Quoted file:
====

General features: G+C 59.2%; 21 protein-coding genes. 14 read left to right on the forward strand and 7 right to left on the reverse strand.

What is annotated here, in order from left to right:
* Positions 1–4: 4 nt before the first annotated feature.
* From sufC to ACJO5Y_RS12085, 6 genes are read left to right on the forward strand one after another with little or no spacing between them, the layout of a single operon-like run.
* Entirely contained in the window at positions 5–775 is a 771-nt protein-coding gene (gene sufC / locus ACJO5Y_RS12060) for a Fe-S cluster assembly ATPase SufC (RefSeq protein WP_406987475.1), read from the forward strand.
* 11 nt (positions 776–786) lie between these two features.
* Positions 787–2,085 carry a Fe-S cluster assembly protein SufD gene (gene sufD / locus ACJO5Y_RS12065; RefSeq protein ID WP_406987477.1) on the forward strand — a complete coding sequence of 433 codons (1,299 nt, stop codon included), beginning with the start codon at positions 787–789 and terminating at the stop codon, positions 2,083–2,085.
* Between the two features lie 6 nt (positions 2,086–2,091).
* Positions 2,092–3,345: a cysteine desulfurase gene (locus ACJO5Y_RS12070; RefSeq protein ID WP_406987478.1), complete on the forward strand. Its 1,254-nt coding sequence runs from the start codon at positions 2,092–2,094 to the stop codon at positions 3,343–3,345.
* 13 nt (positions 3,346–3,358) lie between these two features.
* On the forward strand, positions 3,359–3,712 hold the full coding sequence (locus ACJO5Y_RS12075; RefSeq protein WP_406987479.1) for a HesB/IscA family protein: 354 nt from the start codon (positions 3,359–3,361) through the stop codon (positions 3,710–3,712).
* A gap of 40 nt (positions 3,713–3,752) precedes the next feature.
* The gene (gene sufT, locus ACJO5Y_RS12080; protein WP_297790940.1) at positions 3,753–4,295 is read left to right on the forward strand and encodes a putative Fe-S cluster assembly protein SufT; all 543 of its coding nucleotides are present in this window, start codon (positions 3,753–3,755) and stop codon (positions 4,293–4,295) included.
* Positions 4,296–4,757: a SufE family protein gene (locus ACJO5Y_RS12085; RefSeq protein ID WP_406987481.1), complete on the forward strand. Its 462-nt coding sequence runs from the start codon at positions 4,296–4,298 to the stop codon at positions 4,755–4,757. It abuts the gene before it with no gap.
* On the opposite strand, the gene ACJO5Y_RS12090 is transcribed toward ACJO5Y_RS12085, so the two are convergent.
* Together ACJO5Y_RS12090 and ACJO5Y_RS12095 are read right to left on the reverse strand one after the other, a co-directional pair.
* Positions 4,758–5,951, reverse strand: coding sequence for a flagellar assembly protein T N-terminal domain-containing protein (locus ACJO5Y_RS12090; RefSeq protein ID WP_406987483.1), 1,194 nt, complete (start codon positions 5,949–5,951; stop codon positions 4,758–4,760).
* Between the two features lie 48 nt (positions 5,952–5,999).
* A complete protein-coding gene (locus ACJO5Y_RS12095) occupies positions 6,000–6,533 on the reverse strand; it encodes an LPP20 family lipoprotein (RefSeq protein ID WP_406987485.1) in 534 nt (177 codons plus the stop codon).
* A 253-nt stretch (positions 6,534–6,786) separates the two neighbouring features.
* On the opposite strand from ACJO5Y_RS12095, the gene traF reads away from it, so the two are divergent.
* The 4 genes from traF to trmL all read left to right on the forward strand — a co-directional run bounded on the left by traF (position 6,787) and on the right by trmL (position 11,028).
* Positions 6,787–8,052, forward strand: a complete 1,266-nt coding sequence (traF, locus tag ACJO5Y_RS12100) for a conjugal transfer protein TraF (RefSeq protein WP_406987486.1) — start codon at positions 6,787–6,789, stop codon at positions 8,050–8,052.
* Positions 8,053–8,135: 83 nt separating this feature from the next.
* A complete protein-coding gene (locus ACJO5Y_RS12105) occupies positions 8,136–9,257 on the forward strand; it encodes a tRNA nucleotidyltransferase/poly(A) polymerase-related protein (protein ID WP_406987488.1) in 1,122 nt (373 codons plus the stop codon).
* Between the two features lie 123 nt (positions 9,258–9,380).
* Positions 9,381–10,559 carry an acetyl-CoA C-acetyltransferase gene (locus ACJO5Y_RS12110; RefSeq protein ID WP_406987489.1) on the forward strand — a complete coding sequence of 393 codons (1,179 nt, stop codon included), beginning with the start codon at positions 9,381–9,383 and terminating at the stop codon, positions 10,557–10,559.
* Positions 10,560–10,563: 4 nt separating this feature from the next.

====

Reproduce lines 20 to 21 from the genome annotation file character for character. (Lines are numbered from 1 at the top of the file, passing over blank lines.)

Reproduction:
* A 253-nt stretch (positions 6,534–6,786) separates the two neighbouring features.
* On the opposite strand from ACJO5Y_RS12095, the gene traF reads away from it, so the two are divergent.